Questions are fundamental to innovation; the two are inseparable. Right now, out there somewhere, someone is asking questions about how to do what you do better, faster, cheaper.
Whether you work on an assembly line, in a rock-and-roll band, or in a library, changes are being planned that will affect what you do, and the people making those plans are doing something very simple: They are asking questions. You need to ask questions, too.
The first and most important questions to get right are:
- “Who is the customer?” and
- “What matters to the customer?”
Sometimes the customer is hard to identify. Take clothing for toddlers, for example. Toddlers don’t buy the clothes they wear, and they rarely influence the decision making process by expressing a particular preference before the purchase is made. Therefore, the purchase decision for toddler clothing is usually made by a parent, a relative of the parents, or a friend of the parents.
In the case of toddler clothes, the user is not the customer, and the user has no influence whatsoever over the purchase decision. (The toddler may express a distaste for a clothing item, but it comes after the purchase so it may affect future purchases but not the initial purchase). Take it from me, the most important feature of toddler clothing purchases is durability, especially durability in repeat washing – something about which no toddler would ever be concerned.
What about a company that makes siding for houses? A siding company may seek to improve competitive advantage by, for example, innovating in product durability or ease of installation. The former is important to homeowners and the latter is important to contractors and builders of large developments. Therefore, which innovations a siding manufacturer chooses to pursue depends on who they decide are their customers.
Another key question: “Why innovate?”
Sometimes the objective is pure avariciousness: more profit. Of course, profit is always present in the decision making process, but most likely there are additional objectives as well. The siding manufacturers mentioned above are trying to avoid price competition by differentiating themselves from each other.
A soft drink company that substitutes less expensive corn syrup for sugar in a soda is simply trying to lower costs so it can increase profit margins, but if the company changes the size of the soda can when introducing that same soda into the Japanese market, the change has more to do with meeting the needs of local channel partners and distribution practices.
Now ask, “What is our purpose?” And think about that question in the context of how you will make yourself different.
Since Steve Jobs returned to Apple in the 1990’s, a major consideration in Apple’s new products, universally admired as innovative, has been style. Apple requires its product teams to subordinate technical creativity to usability and aesthetics. The major technical innovations are only important to the extent that they serve the design objectives, especially functionality and sexiness.
Compare Apple’s Newton with its iPhone successor. Take a look at the pictures of the two devices with the hands normalized to (roughly) the same size. Consider the dimensions of the two instruments. Now look at the screen layout. Look at the styling of the cases. Think about the way users are expected to interface with the devices (stylus vs fingers). Consider the range of uses (apps) available for each and the ease with which users can add or remove functionality (and the ways that Apple makes money from the apps).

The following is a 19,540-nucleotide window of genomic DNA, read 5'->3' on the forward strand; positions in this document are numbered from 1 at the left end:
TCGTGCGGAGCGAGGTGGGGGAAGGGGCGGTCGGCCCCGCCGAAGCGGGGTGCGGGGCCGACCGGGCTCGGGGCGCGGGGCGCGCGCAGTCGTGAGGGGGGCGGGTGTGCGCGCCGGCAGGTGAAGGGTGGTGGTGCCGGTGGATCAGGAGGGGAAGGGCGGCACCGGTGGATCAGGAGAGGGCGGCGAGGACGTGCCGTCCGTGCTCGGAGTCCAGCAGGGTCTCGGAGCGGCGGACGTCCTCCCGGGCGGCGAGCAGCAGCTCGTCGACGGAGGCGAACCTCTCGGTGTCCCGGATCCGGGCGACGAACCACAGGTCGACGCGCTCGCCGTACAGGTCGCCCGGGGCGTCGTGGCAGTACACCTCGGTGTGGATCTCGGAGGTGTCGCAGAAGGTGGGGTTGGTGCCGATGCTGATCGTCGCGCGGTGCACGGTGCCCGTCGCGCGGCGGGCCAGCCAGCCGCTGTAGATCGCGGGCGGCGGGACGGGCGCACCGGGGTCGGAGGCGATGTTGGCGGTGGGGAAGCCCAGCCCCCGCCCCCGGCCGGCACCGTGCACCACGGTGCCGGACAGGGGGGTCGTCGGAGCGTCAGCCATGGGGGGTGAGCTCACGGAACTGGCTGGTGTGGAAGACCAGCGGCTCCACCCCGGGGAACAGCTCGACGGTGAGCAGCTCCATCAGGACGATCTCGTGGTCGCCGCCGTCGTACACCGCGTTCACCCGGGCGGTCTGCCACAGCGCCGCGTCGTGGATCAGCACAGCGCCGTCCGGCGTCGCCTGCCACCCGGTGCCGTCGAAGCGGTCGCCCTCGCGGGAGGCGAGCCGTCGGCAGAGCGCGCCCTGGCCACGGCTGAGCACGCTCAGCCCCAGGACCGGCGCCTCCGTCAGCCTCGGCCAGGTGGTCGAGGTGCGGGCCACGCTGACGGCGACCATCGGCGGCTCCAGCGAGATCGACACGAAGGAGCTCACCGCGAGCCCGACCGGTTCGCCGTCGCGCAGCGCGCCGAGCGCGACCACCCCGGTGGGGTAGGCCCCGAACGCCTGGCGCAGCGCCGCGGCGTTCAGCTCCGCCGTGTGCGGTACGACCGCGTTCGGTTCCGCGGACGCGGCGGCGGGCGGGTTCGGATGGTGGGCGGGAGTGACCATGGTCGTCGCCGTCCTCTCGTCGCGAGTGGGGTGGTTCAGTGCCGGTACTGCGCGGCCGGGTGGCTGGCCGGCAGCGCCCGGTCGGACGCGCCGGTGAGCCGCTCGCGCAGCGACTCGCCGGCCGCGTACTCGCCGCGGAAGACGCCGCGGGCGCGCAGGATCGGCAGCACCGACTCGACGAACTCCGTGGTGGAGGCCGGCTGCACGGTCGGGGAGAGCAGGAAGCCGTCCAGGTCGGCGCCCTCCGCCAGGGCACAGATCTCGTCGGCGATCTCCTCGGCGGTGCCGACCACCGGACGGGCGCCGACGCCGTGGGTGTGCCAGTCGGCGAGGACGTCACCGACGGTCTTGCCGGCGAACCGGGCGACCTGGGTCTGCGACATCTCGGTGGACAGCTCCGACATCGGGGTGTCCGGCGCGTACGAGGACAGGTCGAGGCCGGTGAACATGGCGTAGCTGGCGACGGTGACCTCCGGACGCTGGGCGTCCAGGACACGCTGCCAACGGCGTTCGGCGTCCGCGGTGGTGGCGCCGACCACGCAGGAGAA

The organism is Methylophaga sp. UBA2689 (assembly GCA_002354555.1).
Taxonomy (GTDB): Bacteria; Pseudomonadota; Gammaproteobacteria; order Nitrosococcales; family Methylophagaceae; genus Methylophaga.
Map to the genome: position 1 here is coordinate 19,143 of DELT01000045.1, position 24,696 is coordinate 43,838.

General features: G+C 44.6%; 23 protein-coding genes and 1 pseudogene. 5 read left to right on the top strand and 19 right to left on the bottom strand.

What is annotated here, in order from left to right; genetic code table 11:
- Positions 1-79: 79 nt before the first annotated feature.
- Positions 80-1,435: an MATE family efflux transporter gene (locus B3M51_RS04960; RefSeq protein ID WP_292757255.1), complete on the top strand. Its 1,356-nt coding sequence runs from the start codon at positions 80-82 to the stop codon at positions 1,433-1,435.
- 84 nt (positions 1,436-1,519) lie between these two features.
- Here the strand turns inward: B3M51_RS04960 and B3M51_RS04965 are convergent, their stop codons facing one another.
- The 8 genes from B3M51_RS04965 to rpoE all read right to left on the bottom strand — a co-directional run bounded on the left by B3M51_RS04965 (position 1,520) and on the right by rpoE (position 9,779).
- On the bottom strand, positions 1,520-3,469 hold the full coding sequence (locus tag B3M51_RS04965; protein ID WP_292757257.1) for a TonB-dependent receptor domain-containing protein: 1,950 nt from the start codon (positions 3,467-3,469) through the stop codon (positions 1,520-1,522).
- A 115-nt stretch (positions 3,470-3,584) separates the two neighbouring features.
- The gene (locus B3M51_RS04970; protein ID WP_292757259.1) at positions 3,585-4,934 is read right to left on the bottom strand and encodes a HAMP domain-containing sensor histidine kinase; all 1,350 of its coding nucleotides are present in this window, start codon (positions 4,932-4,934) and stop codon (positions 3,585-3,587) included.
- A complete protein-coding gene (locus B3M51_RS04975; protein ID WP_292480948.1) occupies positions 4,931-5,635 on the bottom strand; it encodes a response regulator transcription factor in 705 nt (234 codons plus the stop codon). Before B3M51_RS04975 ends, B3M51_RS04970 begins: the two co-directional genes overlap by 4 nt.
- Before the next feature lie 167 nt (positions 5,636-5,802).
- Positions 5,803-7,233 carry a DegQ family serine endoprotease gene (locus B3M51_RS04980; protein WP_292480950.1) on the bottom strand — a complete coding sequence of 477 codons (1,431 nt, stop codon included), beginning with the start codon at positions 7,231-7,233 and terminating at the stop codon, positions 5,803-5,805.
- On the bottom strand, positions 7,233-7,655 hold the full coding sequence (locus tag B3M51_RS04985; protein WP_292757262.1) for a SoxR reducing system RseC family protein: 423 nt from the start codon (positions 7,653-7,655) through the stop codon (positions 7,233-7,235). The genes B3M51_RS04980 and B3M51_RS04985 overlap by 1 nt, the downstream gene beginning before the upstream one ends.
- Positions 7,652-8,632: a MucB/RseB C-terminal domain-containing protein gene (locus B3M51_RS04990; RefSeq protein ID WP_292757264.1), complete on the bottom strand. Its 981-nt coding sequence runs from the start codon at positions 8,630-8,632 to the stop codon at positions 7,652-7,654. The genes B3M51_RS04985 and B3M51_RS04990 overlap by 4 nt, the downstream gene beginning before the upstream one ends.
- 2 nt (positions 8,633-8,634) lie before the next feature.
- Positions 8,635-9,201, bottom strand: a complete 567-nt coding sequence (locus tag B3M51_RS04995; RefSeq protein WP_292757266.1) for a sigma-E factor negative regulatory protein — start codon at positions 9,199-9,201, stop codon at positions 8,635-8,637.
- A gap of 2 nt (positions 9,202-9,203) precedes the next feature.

Yes. Of course, the technologies that make the iPhone what it is today simply were not available 15 years ago when the Newton was first introduced. But don’t think for a moment that many consumers notice or care about the iPhone’s technology. Consumers are not interested in the geeky side of GPS services, super hardened glass, accelerometers, programming languages, or gesture interfaces; they care about maps that tell them where they are and how to get where they want to go, products that fit into their pockets, and getting to the information and services they need with as little time and effort as possible. They don’t care about 3G vs 4G LTE vs 4G; they care about how long it takes for maps or Facebook or photos to download and update.
What they care about is the look, the feel, the comfort, and the functionality of the device in their hand.
Steve Jobs and his product team played a simple thought game and asked what it was that consumers wanted from a smartphone. They decided that “cool” for the consumer is not the same as “cool” for an engineer. Consumers want ease of use, functionality, and sexiness.
The Newton came up short on all criteria. So Jobs killed it.
Since Apple introduced the iPad, Amazon, Barnes & Noble, Samsung, and Google have introduced products intended to compete with it. But are any of those products substantively different from the iPad? They may be simpler and cheaper, but they copy the fundamental features and functionality, in one way or another, of the iPad.
The iPad’s competitors do not rethink the questions “Who is the customer and what does he want?” the way the designers of the iPhone did. They see their purpose as making devices similar to the iPad. Therefore, they are not likely to change the tablet market the way the iPhone changed the cell phone market. But out there somewhere, someone – perhaps someone at Apple – is asking the questions. And eventually, change will come.